“We pre-positioned the largest amount of search-and-rescue assets that I think we’ve ever put in place before,” FEMA chief Deanne Criswell told FOX News Sunday.
At least 87 people have died in relation to the hurricane, which includes 83 in Florida, according to NBC News‘ tally on Sunday (October 2). At least 1,100 rescues were reported to have been made in Florida since Hurricane Ian made its way through the state last week, Governor Ron DeSantis told reporters on Sunday.
“There’s been a great outpouring of support and I’ve seen a lot of resilience in this community of people that want to pick themselves up and they want to get their communities back on their feet,” DeSantis said via NBC News. “We’ll be here and we’ll be helping every step of the way.”
Recovery efforts are ongoing in Florida and the Carolinas after the hurricane left a path of destruction throughout the week.
PowerOutage.us reports 603,940 Florida residents and 9,469 Virginia residents were still without power as of Sunday morning.
North Carolina Governor Roy Cooper told NBC’s Chuck Todd that at least 33,000 residents in his state were without power during an appearance on Meet the Press Sunday morning, with the total number of outages peaking at 400,000 on Friday, though that number has since dropped to less than 1,000.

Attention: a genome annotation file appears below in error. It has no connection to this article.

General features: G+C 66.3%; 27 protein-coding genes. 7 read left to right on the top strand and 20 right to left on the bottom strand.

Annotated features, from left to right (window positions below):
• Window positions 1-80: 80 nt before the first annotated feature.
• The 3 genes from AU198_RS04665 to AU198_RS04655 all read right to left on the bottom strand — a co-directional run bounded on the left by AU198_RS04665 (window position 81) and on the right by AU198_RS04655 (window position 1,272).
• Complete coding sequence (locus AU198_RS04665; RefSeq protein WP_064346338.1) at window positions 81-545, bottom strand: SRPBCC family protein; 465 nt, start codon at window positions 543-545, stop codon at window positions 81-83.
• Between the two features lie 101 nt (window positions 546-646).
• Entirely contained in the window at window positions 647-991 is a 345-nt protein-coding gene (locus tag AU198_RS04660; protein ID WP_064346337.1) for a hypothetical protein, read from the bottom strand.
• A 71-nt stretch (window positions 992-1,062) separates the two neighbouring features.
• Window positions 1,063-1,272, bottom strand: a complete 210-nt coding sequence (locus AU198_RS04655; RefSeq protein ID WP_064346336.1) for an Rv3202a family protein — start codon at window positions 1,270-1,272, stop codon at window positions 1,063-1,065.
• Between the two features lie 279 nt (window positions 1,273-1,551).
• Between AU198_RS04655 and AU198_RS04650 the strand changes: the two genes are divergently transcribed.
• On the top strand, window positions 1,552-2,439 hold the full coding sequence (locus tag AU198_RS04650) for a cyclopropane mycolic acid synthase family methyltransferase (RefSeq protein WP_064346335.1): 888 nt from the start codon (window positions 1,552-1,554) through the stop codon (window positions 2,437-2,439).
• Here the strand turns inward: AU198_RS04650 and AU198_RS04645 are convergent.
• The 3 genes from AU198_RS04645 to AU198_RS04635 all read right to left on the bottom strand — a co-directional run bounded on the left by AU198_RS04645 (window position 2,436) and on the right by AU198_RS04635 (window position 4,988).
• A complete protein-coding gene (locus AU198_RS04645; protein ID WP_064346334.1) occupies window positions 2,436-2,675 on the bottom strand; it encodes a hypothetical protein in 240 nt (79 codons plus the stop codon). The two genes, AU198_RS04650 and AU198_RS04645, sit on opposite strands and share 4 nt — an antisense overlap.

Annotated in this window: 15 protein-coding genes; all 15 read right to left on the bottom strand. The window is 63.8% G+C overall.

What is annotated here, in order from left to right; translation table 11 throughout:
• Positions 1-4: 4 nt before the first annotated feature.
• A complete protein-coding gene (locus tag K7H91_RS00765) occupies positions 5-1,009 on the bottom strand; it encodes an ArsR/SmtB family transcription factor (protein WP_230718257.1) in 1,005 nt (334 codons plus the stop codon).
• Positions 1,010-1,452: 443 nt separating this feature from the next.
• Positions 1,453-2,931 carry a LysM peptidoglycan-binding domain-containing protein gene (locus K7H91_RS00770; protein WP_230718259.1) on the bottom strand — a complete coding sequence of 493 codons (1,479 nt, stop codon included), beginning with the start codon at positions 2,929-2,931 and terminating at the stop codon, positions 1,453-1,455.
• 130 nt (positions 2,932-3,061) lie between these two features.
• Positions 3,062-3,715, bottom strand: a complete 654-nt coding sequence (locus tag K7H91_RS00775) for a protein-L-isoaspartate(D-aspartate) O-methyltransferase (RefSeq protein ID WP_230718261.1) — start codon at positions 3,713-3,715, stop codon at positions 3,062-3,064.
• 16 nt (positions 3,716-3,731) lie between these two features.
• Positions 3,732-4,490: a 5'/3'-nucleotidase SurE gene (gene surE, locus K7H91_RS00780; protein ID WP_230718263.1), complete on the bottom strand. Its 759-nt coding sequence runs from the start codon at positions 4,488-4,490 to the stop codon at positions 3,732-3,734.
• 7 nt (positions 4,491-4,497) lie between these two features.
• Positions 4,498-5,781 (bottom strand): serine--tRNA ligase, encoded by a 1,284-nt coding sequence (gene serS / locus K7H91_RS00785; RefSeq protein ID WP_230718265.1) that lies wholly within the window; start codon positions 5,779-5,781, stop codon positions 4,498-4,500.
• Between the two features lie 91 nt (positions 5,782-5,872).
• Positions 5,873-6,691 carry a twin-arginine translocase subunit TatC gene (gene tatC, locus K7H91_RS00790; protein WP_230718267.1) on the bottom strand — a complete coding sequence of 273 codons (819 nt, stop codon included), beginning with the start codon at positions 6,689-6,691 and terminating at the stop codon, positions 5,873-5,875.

President Joe Biden declared a major disaster in Florida after Ian made landfall on Wednesday afternoon and ordered federal aid to help in state and local recovery efforts in areas directly affected, the White House confirmed in a statement obtained by NBC News.
Ian made landfall on Wednesday (September 28) near Cayo Costa as a Category 4 hurricane with winds reaching up to 150 MPH, making it one of the strongest hurricanes ever recorded in Florida, according to NBC News forecasters.
Ian was downgraded to a tropical storm on Thursday (September 29) before strengthening back into a hurricane prior to making landfall in South Carolina on Friday (September 30).